As to the remainder of the requested discovery, any conceivable benefits are speculative compared to the certain burden and expense that would be imposed on the defendants or third parties, including the coal owners. See Fed. R. Civ. P. 26(b)(2)(C)(iii). In particular, the benefit of the proposed discovery is questionable given that the requested documents and depositions would do little to address the obstacles to class certification identified in the court of appeals’ opinion.

Foremost, the proposed discovery would not address issues pertaining to the ascertainability of the class, which are central to the litigation. The court of appeals advised that “[i]f class members are impossible to identify without extensive and individualized fact-finding or mini-trials, then a class action is inappropriate.” 764 F.3d at 358 (internal quotation marks and citation omitted). The court concluded that “the proposed classes raise serious ascertainability issues because they are defined to include both former and current gas estate owners.” Id. at 359. Since ownership of the gas estate “has not been static” since the defendants first prepared the ownership schedules that were submitted to the Virginia Gas and Oil Board in support of pooling applications, these schedules “cannot aid a court in ascertaining those class members who obtained their interest in the gas estate after the schedules were first prepared.” Id. The court also noted that “numerous heirship, intestacy, and title-defect issues plague many of the potential class members’ claims to the gas estate.” Id. Finally, the court cautioned that attempting to resolve ownership issues through local land records could result in “a complicated and individualized process” inimical to a class action. Id. The plaintiffs’ requested discovery is not responsive to these “significant administrative barrier[s]” to ascertainability identified by the court of appeals. Id.

Nor does the plaintiffs’ requested discovery bear on other significant issues identified by the court of appeals with regard to the disputed ownership cases, Adair, Addison, Hale, and Kiser. These issues include how a class action might be structured to afford coal estate owners an adequate forum to assert their interests, id. at 362 n.11, whether it is possible to define a class without creating a “fail-safe class, ” id. at 360 n.9, the superiority of a class action to state-law mechanisms, id. at 371, or other Rule 23(a) and (b) prerequisites to class certification, id. at 363 n.15.

The plaintiffs’ discovery requests are even more deficient with regard to the classes alleging royalty underpayments, particularly concerning predominance and commonality issues. The court of appeals directed this court to address numerous issues, including variations in the plaintiffs’ claims, id. at 367 n.19, variations in lease provisions, id. at 367, course of performance evidence, id. at 369, variations in the defendants’ royalty payment practices, id. at 366, and variations in the plaintiffs’ claims with regard to statutes of limitations issues, id. at 370, in order to determine whether questions common to the class predominate over individualized issues. The plaintiffs’ proposed discovery addresses none of these issues.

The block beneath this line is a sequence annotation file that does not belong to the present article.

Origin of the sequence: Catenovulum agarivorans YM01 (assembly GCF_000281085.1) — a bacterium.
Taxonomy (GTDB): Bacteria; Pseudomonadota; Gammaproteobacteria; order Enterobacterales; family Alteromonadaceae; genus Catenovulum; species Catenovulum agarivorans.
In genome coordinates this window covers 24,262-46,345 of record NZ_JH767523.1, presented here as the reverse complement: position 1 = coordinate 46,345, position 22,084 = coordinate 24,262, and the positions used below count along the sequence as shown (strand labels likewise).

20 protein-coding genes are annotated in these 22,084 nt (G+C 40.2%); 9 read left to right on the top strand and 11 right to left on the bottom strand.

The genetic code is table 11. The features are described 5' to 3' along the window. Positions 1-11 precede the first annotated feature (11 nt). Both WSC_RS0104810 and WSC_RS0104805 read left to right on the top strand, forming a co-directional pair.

Despite the plaintiffs’ insistence that the burden of further discovery would be minimal, it is clear that the plaintiffs’ requests involve numerous documents and nontrivial deposition time. Given that the plaintiffs have already received voluminous discovery over the course of years, and that the potential benefits of such discovery are tenuous for the reasons described above, I must conclude that the burden and expense of any further discovery outweighs its likely benefits.

Moreover, while the court of appeals expressed its sympathy for the plight of “numerous CBM owners in Virginia who haven’t received a penny of CBM royalties and others who may have gotten less than their due, ” 764 F.3d at 371, the fact is that the plaintiffs’ cases are more problematical now in light of that court’s decision. I must also consider that reality in determining the appropriateness of further discovery.

For these reasons, it is ORDERED as follows:

1. The Motion for Protective Order in Cases Nos. 1:10CV00059 (ECF No. 438) and 1:10CV00065 (ECF No. 358) is GRANTED;

2. No further discovery is permitted in any of these cases pending the determination of class certification;

3. The court intends to schedule a hearing on class certification to be held jointly in all of these cases, at which the parties may present evidence and argument;

4. Prior to such hearing, the court will require the plaintiffs to file their proposed class definitions to be considered by the court at the hearing, together with disclosures of expert opinion testimony and other evidence to be presented at the hearing, in accord with Federal Rule of Civil Procedure 26(a)(2) and (3). The defendants will be required to make reciprocal disclosures prior to the hearing; and

5. The court will promptly arrange a scheduling conference with counsel in order to determine the hearing dates and other deadlines prior thereto.